PowerPoint is a flexible tool that allows for versatility in exporting and publishing your content. Most people settle with the normal format and style of exporting their projects (which is simply saving their projects as a .pptx). But PowerPoint offers so much in terms of exporting and publishing that I wanted to cover each of the different available options. First, I will start off with the options that are available under the “Export” tab and then I will cover the option to “Present Online.”

Create PDF/XPS Document:

The first choice that we have under the File>Export tab, is to create a PDF/XPS document (they are very similar). This simply converts the presentation into a format that can be read by free-to-download PDF viewers. This is very handy when you are sending a project over to someone who doesn’t have access to PowerPoint. Doing this also restricts the editability of the presentation. So make sure all edits have been completed beforehand.

Create a Video:

This exporting option will convert your project into a video file that can be put onto the web, uploaded via email, and even burned onto a disc. This is also very helpful when you are sending a presentation to someone that doesn’t have PowerPoint. When you export in this manner, the video file will contain all recorded timings, laser pointer gestures, and even narrations and ink strokes. It will also keep all animations, media, and transitions the same; so you don’t need to worry about how the animations will pan out after exporting. You can also change the video quality for your export. Choosing from Presentation, Internet, and Low-quality; each option has their advantages and disadvantages.

Package Presentation for CD:

This format for exporting is similar to exporting your project as a video. This is an older formatting option PowerPoint had before we could send videos via email. Still, this exporting option has its benefits. When you export for CD, it will contain all the files that are either linked or embedded in your project. These can be fonts, sounds, and videos; so the format of your presentation will stay the exact same every time it plays.

Create Handouts:

Exporting your project as a handout is a very easy way to get your presentation onto paper. This option will put all your slides, whether in black and white or color, into a Word document that is ready to print. You can edit the format and content while in Word if you don’t like how your presentation was converted to paper. And, if you edit your presentation in PowerPoint, it will automatically update those changes on the handout.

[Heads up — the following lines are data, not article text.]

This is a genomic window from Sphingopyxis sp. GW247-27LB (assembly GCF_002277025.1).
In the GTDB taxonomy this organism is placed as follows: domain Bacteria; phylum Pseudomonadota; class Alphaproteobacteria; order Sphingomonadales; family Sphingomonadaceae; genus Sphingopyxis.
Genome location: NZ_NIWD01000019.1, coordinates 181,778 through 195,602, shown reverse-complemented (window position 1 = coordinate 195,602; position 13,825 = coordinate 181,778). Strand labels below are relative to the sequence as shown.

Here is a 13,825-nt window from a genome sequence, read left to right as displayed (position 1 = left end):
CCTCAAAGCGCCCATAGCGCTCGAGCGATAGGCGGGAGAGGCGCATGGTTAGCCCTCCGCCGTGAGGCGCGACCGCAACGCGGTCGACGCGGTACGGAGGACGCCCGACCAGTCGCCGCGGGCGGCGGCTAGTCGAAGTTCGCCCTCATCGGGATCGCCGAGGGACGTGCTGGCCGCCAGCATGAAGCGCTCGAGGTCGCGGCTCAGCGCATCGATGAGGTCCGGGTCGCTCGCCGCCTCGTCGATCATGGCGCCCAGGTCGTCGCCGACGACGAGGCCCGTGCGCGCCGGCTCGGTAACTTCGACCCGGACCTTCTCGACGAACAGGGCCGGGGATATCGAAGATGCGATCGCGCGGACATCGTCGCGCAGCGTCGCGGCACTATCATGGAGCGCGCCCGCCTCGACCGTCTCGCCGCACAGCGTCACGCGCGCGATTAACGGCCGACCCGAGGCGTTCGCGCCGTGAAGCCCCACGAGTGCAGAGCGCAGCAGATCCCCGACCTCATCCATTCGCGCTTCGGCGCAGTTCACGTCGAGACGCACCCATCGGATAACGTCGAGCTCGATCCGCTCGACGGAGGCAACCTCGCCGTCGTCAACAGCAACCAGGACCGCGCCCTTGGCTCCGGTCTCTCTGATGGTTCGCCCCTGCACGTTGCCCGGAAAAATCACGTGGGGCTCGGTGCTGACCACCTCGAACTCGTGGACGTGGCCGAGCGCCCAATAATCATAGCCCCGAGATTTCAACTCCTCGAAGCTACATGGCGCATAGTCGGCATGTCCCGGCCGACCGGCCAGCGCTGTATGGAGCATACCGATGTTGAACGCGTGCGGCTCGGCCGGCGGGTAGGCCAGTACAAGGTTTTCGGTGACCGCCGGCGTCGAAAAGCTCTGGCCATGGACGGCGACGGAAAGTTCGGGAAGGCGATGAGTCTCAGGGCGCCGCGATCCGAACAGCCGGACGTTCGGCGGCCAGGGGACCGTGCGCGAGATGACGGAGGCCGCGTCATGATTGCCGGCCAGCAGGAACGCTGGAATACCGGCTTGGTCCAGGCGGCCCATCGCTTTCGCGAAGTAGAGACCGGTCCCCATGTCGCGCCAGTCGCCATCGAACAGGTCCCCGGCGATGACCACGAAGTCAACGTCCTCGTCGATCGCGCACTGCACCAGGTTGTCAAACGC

Change File Type:

In an earlier blog, I talked about the different ways you can save your powerpoint projects. It is the same process here; only that instead of going File>Save As, you do File>Export>Change File Type. You will get the same results but in a different navigation.

Publish Online:

This feature is probably one of the least known features in PowerPoint. It is a cool way to get people to see the projects that you have created. To publish online, you need to go to the “Slide Show” tab and click on Present Online. When you choose to do this, you have to agree to the terms and agreements that Microsoft requires. But after that is done, you can check mark a box to let others download your presentation—if that is something you want them to be able to do. Make sure you have a Microsoft account, because you will be asked for it before you can publish online.

PowerPoint is a very powerful tool that allows you to do a lot of really cool things. Some of the most overlooked features in PowerPoint are the ones that were covered in this blog. Make sure you take advantage of these exporting features. Let me know in the comment section below if you learned something about exporting in PowerPoint!